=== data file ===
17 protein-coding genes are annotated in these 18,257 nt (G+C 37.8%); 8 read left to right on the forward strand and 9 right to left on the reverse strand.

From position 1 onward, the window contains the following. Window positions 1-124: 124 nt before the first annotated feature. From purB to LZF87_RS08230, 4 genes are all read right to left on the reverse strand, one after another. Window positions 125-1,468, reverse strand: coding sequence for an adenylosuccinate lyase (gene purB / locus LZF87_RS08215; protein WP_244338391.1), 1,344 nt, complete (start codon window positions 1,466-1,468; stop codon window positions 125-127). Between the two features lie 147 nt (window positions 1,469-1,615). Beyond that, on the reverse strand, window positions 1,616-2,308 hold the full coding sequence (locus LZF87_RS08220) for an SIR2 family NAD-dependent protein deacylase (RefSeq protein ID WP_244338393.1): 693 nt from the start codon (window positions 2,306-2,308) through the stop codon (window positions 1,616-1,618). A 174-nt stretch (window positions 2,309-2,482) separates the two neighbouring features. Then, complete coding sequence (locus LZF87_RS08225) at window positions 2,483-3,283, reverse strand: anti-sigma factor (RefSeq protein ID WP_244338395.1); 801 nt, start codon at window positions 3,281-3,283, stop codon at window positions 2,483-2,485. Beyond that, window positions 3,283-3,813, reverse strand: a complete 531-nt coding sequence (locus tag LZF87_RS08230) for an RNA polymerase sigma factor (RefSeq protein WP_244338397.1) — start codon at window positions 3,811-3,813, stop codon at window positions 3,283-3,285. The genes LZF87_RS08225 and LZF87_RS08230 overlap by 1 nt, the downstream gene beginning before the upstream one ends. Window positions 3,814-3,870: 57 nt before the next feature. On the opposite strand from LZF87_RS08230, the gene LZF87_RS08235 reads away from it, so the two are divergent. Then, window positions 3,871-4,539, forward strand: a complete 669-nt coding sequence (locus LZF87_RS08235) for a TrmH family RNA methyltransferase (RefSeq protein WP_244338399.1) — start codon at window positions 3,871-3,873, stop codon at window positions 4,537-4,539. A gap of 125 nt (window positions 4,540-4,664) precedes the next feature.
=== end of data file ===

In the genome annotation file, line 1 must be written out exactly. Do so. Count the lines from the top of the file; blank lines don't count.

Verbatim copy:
17 protein-coding genes are annotated in these 18,257 nt (G+C 37.8%); 8 read left to right on the forward strand and 9 right to left on the reverse strand.